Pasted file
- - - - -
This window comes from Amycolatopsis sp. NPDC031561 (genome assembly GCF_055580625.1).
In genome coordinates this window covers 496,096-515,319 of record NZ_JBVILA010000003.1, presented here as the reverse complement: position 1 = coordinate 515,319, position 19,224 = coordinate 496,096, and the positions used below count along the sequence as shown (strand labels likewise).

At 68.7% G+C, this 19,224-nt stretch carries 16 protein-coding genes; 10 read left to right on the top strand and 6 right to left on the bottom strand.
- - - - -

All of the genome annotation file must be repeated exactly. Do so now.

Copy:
This window comes from Amycolatopsis sp. NPDC031561 (genome assembly GCF_055580625.1).
In genome coordinates this window covers 496,096-515,319 of record NZ_JBVILA010000003.1, presented here as the reverse complement: position 1 = coordinate 515,319, position 19,224 = coordinate 496,096, and the positions used below count along the sequence as shown (strand labels likewise).

At 68.7% G+C, this 19,224-nt stretch carries 16 protein-coding genes; 10 read left to right on the top strand and 6 right to left on the bottom strand.